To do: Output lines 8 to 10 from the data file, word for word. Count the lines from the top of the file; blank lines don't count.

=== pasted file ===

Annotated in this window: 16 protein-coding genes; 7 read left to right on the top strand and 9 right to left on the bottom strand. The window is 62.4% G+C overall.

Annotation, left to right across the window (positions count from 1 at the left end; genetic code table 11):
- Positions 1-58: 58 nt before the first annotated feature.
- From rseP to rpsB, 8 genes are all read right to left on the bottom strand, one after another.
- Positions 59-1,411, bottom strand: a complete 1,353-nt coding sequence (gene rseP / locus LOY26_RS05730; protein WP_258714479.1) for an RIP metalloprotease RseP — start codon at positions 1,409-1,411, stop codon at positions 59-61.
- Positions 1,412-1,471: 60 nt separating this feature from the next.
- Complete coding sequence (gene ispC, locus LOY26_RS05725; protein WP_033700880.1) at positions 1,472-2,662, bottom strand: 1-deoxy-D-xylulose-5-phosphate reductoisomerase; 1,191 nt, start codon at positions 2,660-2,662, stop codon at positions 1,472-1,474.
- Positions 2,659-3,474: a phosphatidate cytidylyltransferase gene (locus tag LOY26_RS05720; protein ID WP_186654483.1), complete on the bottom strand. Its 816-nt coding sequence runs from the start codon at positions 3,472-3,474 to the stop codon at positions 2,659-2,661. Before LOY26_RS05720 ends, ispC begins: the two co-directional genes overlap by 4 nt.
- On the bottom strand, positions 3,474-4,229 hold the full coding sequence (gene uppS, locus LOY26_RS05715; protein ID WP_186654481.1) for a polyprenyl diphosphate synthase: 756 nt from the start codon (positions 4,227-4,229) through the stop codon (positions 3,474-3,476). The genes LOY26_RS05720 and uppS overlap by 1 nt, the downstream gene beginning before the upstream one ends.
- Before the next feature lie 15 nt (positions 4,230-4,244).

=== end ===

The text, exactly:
- Positions 2,659-3,474: a phosphatidate cytidylyltransferase gene (locus tag LOY26_RS05720; protein ID WP_186654483.1), complete on the bottom strand. Its 816-nt coding sequence runs from the start codon at positions 3,472-3,474 to the stop codon at positions 2,659-2,661. Before LOY26_RS05720 ends, ispC begins: the two co-directional genes overlap by 4 nt.
- On the bottom strand, positions 3,474-4,229 hold the full coding sequence (gene uppS, locus LOY26_RS05715; protein ID WP_186654481.1) for a polyprenyl diphosphate synthase: 756 nt from the start codon (positions 4,227-4,229) through the stop codon (positions 3,474-3,476). The genes LOY26_RS05720 and uppS overlap by 1 nt, the downstream gene beginning before the upstream one ends.
- Before the next feature lie 15 nt (positions 4,230-4,244).